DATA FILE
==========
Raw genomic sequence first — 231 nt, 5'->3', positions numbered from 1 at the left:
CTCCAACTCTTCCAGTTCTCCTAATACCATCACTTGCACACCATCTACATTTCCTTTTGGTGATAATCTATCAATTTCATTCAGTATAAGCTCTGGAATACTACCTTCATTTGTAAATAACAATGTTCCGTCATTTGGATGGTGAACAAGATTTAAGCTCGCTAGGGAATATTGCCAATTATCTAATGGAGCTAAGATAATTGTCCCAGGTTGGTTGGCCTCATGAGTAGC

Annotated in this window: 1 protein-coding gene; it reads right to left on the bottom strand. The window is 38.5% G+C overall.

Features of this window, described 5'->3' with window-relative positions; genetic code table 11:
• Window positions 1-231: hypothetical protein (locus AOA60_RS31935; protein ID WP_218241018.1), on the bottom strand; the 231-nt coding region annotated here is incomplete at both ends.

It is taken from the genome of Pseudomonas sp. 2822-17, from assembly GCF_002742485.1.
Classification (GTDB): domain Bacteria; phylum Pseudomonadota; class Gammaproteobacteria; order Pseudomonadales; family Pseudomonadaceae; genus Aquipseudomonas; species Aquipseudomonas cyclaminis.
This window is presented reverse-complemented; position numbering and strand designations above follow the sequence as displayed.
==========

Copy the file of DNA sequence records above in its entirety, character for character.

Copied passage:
Raw genomic sequence first — 231 nt, 5'->3', positions numbered from 1 at the left:
CTCCAACTCTTCCAGTTCTCCTAATACCATCACTTGCACACCATCTACATTTCCTTTTGGTGATAATCTATCAATTTCATTCAGTATAAGCTCTGGAATACTACCTTCATTTGTAAATAACAATGTTCCGTCATTTGGATGGTGAACAAGATTTAAGCTCGCTAGGGAATATTGCCAATTATCTAATGGAGCTAAGATAATTGTCCCAGGTTGGTTGGCCTCATGAGTAGC

Annotated in this window: 1 protein-coding gene; it reads right to left on the bottom strand. The window is 38.5% G+C overall.

Features of this window, described 5'->3' with window-relative positions; genetic code table 11:
• Window positions 1-231: hypothetical protein (locus AOA60_RS31935; protein ID WP_218241018.1), on the bottom strand; the 231-nt coding region annotated here is incomplete at both ends.

It is taken from the genome of Pseudomonas sp. 2822-17, from assembly GCF_002742485.1.
Classification (GTDB): domain Bacteria; phylum Pseudomonadota; class Gammaproteobacteria; order Pseudomonadales; family Pseudomonadaceae; genus Aquipseudomonas; species Aquipseudomonas cyclaminis.
This window is presented reverse-complemented; position numbering and strand designations above follow the sequence as displayed.